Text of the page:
There was once a little girl that thought she was the fastest kindergartener in the whole world.
She’d race the wind to class everyday.
Her blonde piggy tails would flap behind her as her over sized ladybug backpack bounced around on her smallish back.
When she got to the door to the class she’d turn around and yell,
Beat cha again! to no one in particular.
But this particular Autumn day when she walked into class, her friends challenged her.
They challenged her to a race.
She accepted this race immediately because in her head she was the fastest little girl ever.
But this wasn’t a relay like she thought.
This was a race to erase.
The rules were simple.
Her friends got two big pieces of paper and drew big black pencil marked squiggles on each white page.
The little boy that would go up against her and herself were both presented with a pink rubber eraser.
The goal was to see who erased all of it the fastest.
On the count of three she dragged her eraser across all the squiggles as fast as she could so she could finish before the little boy.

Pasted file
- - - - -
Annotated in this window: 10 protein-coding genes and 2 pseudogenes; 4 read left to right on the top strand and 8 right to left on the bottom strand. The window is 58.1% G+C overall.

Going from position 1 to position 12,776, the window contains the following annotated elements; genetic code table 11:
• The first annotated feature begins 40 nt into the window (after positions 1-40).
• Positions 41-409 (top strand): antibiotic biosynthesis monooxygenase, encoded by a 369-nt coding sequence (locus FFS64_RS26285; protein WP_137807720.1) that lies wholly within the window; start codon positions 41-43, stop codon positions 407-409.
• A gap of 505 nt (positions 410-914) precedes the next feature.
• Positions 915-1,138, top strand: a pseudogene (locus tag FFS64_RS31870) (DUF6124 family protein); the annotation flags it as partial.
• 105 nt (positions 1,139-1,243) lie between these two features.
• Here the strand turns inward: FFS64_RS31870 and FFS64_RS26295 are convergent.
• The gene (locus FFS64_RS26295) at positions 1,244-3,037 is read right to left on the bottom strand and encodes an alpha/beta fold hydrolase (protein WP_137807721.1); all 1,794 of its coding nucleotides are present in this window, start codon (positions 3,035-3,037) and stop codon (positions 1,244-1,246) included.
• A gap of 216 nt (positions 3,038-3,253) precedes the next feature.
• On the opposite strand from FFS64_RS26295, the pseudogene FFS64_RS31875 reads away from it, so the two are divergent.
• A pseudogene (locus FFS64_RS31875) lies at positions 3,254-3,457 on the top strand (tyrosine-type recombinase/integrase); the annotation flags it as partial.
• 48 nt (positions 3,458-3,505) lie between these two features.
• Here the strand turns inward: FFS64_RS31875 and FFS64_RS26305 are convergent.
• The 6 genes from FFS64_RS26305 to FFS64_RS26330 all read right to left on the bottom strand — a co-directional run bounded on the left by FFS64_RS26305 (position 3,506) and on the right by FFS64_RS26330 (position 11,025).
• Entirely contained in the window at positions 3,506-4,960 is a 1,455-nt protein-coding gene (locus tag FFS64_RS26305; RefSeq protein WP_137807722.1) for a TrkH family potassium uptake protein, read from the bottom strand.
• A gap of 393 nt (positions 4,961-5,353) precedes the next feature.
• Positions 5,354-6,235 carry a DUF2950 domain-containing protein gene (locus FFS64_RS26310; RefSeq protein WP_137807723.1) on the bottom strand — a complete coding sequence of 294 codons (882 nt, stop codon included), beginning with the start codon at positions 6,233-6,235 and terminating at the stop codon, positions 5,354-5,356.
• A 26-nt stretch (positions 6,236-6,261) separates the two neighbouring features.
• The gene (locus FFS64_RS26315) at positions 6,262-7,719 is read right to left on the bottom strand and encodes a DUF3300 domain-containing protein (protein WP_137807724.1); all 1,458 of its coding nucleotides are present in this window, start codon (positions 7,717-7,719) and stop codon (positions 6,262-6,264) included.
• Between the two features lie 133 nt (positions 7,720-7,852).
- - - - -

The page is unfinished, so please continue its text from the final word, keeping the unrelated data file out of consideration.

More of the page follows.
With one last drag across the smudged paper she yells,
DONE! Beat cha!
The little boy looks over and lets his shoulder sag with defeat.
Her little group of friends cheer her name and congratulate her on winning.
As she looks down on her almost clean paper, besides a smudge here or there, she sees that its relatively blank.
Immediately she begins to feel sad.
She felt bad for the little pink rubber eraser.
Half of it gone now.
Reduced to just the shards scattered on her paper.
She scraped all the rolled up little shreds and put them into a pile in the center of the blank page.
She didn’t realize the damage she had done.
She cried for destroying the helpless little eraser.
All it did was absorb big black mistakes for her.
And in turn, she rubbed the little guy out to practically nothing.
Just remnants of a perfectly whole thing, now in a million pieces.
She didn’t realize until years later that she wasn’t actually crying about her eraser that Autumn day in Kindergarten.
She cried because down the road, her life would be like that eraser.
Rubbed away to nothing over cleaning up someone else’s mistakes.
The damage done, not realized until all the little pieces of herself were just little rubber remnants scattered over a blank page.
The race to erase finally over…